Posted Fri, 01/04/13
Another favorite scene comes from Chapter 14, when Shannon Larkin has a mini-psychotic break of sorts:
Shannon never knew what prompted her to look at the mirror, but her actions rendered her immobile with fear. Her eyes centered on the mirror, unflinching. An overwhelming sense of uneasiness filled her being, and she began to tremor slightly. As if she could not believe her eyes, she kept staring at the mirror, taking in the words and the meaning, over and over again. The fact that the message was left in red lipstick with a drawn heart did not seem to matter at the moment. Only the message mattered:
Greetings, Shannon! Did you think you could ever forget me? Remember, nothing is ever forgotten. Our day is coming soon. Our blood is intermingled, and the time has come.
She continued to stare at the red letters on the mirror. Her ears blocked the sound of running water as the tub overflowed onto the bathroom floor and began seeping toward her slowly. She dropped the box of bubble bath without realizing it, the powder spilling onto the small rug under her feet. A feeling of numbness overtook her, much as it had the other day in the drawing room when she discovered the last batch of roses destroyed in the garden. Her mind was in a whirl as memories crashed into her brain, of a past she thought completely put behind her. But here it was again, intruding upon her, fringing her life. She looked down at her empty hands and wondered idly what happened to the bath crystals. She frowned. She remembered getting them out of the cupboard under the sink, but where were they now?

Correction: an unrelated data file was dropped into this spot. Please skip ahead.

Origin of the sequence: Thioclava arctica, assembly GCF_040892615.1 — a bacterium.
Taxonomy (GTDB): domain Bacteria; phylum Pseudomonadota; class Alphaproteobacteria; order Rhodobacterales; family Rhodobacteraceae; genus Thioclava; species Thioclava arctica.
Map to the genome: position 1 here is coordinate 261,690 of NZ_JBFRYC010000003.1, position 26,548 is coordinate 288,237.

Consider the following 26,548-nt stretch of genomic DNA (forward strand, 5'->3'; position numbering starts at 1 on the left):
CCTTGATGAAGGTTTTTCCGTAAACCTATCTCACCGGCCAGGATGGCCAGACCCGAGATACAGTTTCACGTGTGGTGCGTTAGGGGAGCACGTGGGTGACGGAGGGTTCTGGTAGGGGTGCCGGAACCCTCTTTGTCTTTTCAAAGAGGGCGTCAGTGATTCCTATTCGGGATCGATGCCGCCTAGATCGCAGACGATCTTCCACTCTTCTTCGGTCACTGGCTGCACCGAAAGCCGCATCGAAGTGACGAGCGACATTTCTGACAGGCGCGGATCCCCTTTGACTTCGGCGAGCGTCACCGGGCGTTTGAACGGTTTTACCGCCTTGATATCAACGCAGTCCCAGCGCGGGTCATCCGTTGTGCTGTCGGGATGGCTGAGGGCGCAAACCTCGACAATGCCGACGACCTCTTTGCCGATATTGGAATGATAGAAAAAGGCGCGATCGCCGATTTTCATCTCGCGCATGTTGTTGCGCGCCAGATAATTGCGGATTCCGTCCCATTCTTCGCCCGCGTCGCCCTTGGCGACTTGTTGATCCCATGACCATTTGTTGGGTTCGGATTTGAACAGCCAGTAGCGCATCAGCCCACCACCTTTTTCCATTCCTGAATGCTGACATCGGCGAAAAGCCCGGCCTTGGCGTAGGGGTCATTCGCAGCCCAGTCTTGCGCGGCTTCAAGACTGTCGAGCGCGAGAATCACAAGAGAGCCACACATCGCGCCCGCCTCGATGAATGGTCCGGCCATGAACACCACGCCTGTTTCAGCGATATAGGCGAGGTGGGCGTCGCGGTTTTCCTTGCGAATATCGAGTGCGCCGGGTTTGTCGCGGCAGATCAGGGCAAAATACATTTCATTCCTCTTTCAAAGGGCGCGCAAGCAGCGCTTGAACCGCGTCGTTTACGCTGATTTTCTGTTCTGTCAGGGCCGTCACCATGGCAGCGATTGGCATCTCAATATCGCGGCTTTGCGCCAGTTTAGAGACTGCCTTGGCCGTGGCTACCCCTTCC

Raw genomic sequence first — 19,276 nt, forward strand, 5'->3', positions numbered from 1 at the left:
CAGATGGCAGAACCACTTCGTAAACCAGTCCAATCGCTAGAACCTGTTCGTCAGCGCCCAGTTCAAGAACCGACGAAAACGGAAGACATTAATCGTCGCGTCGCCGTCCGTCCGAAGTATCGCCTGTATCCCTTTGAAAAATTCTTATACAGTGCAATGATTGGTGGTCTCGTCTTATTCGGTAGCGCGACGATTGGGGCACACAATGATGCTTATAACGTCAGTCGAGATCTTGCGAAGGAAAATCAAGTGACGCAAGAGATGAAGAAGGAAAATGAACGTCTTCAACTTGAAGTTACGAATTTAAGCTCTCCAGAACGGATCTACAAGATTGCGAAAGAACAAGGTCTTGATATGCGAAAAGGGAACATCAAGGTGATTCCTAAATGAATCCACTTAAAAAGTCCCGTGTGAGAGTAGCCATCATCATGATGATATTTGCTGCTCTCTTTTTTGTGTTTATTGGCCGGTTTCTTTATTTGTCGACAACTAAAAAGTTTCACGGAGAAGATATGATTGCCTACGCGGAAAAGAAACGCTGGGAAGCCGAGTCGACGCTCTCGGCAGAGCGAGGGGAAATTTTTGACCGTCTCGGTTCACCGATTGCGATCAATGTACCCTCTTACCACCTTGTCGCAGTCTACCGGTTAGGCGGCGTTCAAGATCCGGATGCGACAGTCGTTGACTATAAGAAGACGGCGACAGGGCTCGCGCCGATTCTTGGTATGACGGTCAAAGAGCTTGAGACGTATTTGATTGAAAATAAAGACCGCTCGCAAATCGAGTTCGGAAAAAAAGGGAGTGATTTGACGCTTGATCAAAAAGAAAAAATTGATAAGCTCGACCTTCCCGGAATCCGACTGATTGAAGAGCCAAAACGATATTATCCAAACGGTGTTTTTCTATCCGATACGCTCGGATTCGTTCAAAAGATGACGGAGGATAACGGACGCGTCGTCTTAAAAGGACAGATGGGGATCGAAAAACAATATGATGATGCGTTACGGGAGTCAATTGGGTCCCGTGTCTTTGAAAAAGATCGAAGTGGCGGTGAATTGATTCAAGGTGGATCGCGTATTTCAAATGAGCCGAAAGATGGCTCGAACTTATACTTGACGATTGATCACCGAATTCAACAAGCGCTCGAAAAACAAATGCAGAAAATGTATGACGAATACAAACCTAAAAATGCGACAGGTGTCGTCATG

I developed the idea for The Keeper's Journal in 1998, when I lived in a crappy little trailer on the outskirts of Chubbuck, Idaho. My personal life was literal misery as my second marriage ground to a halt and financial resources were non-existent. Submerging my mind into a fictional world was the only way to deal with stress at the time, but in the end it proved fruitful on a creative level.
My second husband never understood or accepted my inherent drive to write, which is only one of the many reasons the marriage fell apart after ten long years.
We live and learn.